Liberty in Morristown, TN

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Charles Cook leading the group

This evening, I had the opportunity to meet with Campaign for Liberty of East Tennessee.  The group covers the counties of Cocke, Grainger, Greene, Hamblen, Hawkins, & Jefferson Counties.

For those unfamiliar with the larger C4L organization, it was one of several pro-liberty groups that formed after the 2008 Ron Paul presidential campaign.  As I had never attended a regional gathering of Campaign for Liberty, as they don’t really have a presence in the Shenandoah Valley of Virginia, I was intrigued by the prospect.

The meeting attracted twenty-one, including several city and county officials, as well as Tennessee State Representative Tilman Goins (R-Morristown).

The first topic discussed was the issue of the welfare state.   According to the data presented, the average welfare recipient in many states earned a surprising sum of money.  For example, someone in Virginia would make the equivalent of $11.11 per hour, assuming he or she was working a 40 hour week, considerably more than the minimum wage.  Given such an incentive, it would seem going on welfare would provide better financial security than some forms of employment.  In addition, the leader, Charles Cook, pointed to statistics which showed that Hispanics had a lower percentage of welfare recipients per capita than either whites or blacks.  Immigration, he argued, isn’t the major problem concerning jobs in the nation, but rather the continued expansion of welfare.

The second issue was an examination of campaign finance data from selected candidates and a PAC in the recent primaries.  Apparently, one PAC in particular donated considerable sums of money to its preferred candidates in this election.  In addition, one of the candidates seemed to have mislead voters regarding these funds.

Personally, I thought it was a good sign to see a fairly sizable gathering of individuals, committed to principle, work together to make a positive impact on their community.  I especially appreciated the fact that quite a few of their elected officials seemed to care about the ideals of liberty.  Perhaps it is a model that can be used in other parts of the country…like a number of regions of Virginia.

A Sign In The Sky

Campaign billboards seem to be all the rage in the eastern part of Tennessee.  I’ve seen them for candidates for Governor and the statehouse.  Now that I think about it, I might have even seen one for a federal race.  Personally I have never really understood the point of a campaign billboard.  Sure they do raise visibility, but how many more yard signs could one get for the cost of a single billboard?  Billboards show that a campaign has money, but yard signs in peoples’ yards add the human dimension.  They indicate that the person who lives on or owns the property cares enough about his or her candidate to let his or her neighbors know of their public support.  Nevertheless, while driving through Hamblen County last month, one billboard caught my eye.  It displayed a smiling image of a statehouse candidate on one side and President Obama on the other.  The sign informed the reader that Larry Mullins was a Delegate at Barack Obama’s nomination convention in 2008.  The message was simple and to the point.  Larry Mullins is a Democrat who supports Democratic leaders like Obama.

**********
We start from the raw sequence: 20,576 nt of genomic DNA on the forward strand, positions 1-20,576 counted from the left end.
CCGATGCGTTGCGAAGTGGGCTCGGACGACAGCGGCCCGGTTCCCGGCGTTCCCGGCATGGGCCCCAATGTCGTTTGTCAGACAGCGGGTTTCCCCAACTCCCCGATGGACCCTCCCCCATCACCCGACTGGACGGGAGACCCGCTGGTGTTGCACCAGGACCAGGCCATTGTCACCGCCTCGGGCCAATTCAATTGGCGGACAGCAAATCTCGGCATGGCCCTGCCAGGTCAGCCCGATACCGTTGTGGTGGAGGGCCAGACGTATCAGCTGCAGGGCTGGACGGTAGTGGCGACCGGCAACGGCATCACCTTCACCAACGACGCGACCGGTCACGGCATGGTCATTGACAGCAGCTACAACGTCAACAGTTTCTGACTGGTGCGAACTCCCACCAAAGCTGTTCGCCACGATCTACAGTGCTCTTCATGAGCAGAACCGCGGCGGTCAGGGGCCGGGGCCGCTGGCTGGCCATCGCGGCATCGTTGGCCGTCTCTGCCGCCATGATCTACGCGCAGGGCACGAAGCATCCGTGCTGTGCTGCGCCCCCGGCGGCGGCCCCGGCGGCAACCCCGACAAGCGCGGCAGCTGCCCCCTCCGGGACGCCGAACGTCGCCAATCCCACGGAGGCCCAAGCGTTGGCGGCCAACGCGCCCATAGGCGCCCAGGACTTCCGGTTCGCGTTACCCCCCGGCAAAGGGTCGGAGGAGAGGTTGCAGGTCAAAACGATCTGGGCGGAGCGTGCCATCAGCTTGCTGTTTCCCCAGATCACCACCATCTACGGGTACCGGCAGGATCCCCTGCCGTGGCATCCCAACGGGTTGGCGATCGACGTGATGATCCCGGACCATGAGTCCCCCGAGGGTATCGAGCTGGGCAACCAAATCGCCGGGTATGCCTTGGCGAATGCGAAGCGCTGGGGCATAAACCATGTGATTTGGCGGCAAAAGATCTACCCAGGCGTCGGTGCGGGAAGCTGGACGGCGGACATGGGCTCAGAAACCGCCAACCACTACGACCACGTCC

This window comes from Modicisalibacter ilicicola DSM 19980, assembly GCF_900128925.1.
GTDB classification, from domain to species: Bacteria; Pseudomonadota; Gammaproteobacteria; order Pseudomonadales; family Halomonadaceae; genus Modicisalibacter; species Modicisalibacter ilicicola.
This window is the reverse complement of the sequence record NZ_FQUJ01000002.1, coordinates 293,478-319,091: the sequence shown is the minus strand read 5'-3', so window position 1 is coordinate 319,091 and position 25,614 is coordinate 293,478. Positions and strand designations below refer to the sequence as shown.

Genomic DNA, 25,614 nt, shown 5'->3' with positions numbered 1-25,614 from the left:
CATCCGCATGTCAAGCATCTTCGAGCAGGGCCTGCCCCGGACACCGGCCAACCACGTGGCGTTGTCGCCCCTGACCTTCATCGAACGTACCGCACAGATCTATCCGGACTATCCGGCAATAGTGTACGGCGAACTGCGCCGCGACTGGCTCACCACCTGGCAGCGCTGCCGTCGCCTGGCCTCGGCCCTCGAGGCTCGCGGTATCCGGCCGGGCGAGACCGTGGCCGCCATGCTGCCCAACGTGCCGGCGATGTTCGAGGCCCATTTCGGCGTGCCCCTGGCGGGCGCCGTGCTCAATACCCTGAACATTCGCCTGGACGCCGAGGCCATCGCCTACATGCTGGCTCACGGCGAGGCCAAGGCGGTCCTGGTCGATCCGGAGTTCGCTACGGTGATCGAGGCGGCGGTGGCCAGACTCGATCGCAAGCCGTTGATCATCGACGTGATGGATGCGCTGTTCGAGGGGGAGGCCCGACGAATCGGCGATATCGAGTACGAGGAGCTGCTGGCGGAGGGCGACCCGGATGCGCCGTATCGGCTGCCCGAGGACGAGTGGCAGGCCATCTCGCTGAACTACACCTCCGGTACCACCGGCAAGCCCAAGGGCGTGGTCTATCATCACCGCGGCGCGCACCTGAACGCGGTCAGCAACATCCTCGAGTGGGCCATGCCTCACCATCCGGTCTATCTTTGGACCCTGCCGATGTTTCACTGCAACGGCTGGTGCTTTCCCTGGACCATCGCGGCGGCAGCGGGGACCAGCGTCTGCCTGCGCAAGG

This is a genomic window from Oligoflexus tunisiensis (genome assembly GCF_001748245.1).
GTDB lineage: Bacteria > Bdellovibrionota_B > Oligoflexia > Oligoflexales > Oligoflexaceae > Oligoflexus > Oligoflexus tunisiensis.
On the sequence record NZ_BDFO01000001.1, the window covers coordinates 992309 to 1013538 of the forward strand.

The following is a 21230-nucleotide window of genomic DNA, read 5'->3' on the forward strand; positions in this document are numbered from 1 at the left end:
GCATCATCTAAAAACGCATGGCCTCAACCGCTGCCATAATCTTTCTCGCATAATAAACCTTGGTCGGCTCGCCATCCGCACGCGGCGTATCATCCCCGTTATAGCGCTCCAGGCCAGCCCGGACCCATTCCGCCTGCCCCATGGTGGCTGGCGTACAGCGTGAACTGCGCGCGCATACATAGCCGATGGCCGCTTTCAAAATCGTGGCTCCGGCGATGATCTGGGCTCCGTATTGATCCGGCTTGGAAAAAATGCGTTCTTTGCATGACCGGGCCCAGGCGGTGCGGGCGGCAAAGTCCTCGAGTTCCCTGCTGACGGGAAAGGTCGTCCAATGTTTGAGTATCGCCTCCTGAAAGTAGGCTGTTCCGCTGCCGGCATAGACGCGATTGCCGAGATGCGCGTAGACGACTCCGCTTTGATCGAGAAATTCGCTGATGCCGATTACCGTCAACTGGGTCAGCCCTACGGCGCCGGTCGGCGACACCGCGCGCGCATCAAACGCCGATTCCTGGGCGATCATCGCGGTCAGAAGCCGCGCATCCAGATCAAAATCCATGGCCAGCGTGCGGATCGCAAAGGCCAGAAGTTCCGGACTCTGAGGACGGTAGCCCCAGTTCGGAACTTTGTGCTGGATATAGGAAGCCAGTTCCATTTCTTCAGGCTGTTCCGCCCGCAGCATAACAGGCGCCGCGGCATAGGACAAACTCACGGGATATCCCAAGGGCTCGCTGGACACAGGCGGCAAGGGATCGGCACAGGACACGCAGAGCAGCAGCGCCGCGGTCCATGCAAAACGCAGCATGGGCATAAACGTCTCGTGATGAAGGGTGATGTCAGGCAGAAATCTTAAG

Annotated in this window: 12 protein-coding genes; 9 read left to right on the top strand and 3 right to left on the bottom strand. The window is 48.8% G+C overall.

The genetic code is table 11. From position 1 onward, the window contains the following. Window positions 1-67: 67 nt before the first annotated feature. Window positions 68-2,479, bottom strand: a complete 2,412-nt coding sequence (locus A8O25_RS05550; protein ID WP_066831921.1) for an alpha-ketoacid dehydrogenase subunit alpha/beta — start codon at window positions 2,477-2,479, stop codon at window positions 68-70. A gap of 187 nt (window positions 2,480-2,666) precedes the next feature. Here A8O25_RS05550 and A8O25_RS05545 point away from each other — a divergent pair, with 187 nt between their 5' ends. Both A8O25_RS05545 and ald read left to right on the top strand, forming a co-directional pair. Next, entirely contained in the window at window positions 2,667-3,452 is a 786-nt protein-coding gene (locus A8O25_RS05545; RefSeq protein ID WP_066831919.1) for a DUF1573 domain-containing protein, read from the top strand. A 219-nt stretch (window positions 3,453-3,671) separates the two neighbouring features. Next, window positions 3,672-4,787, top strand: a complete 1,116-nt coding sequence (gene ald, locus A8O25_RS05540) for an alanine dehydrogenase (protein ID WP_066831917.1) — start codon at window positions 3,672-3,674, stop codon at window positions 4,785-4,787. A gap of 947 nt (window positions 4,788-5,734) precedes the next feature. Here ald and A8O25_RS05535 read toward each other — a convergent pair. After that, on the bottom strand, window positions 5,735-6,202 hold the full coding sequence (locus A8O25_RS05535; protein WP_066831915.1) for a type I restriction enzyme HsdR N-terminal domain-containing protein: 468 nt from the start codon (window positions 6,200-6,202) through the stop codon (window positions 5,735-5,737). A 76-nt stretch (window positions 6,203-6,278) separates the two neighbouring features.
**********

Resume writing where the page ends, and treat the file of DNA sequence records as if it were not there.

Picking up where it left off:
The more I thought about the sign, the more it nagged me.  Do Democratic voters really need a rallying cry to support their candidate?  Wouldn’t a fairly rural community of approximately 60,000 residents have heavily supported John McCain over Barack Obama back in the 2008 election?  With this assumption in mind, I decided to check the Tennessee State Board of Elections website.  Sure enough, McCain won in a landside, 15,508 votes to 6,807.  Like in most areas of the country, I think it would be safe to assume that the President’s popularity has decreased since 2008, so that means an even greater majority of voters in Hamblen County would be against him.  It just didn’t make sense to me why the Mullins campaign would tie themselves to such a negative in the community like President Obama.

About an hour ago, I was out driving through Hamblen County and came across the vexing sign once more.  Finding a safe spot alongside the road, I pulled over and grabbed my camera.  It was possible that I remembered the billboard incorrectly.  If not, I could determine what organization or person was foolhardy enough to pay for this ad.  Upon closer inspection, here is what I found.

As you can see in the small lettering at the top of the billboard, the Tennessee Republican Party paid for the ad.  The sign doesn’t serve as a clarion call to Democrats but rather a grim warning to Hamblen County voters.  It is as if the sign reads, “Hey Hamblen County, you overwhelmingly rejected the guy on the right two years ago!  Larry Mullins, the guy on the left, strongly supported him then, so shouldn’t you reject him as well now?”

I doubt that few, if any voters in Hamblen County, Tennessee have given as much thought to this billboard that I have. I will admit, however, that it did give me something to ponder until I took the time to discover all of the details.  Although I still recommend against campaign billboards for the reasons stated above, maybe a few of them, like this sign in the sky, have some hidden value.